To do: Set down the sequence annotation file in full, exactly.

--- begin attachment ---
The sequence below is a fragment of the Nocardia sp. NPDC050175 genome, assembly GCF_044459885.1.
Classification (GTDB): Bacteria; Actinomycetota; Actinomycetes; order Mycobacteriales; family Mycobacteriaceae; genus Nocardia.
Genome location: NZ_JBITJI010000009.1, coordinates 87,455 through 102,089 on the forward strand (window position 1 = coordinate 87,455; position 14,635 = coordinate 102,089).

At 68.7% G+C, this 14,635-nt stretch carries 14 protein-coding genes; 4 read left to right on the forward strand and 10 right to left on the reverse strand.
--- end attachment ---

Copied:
The sequence below is a fragment of the Nocardia sp. NPDC050175 genome, assembly GCF_044459885.1.
Classification (GTDB): Bacteria; Actinomycetota; Actinomycetes; order Mycobacteriales; family Mycobacteriaceae; genus Nocardia.
Genome location: NZ_JBITJI010000009.1, coordinates 87,455 through 102,089 on the forward strand (window position 1 = coordinate 87,455; position 14,635 = coordinate 102,089).

At 68.7% G+C, this 14,635-nt stretch carries 14 protein-coding genes; 4 read left to right on the forward strand and 10 right to left on the reverse strand.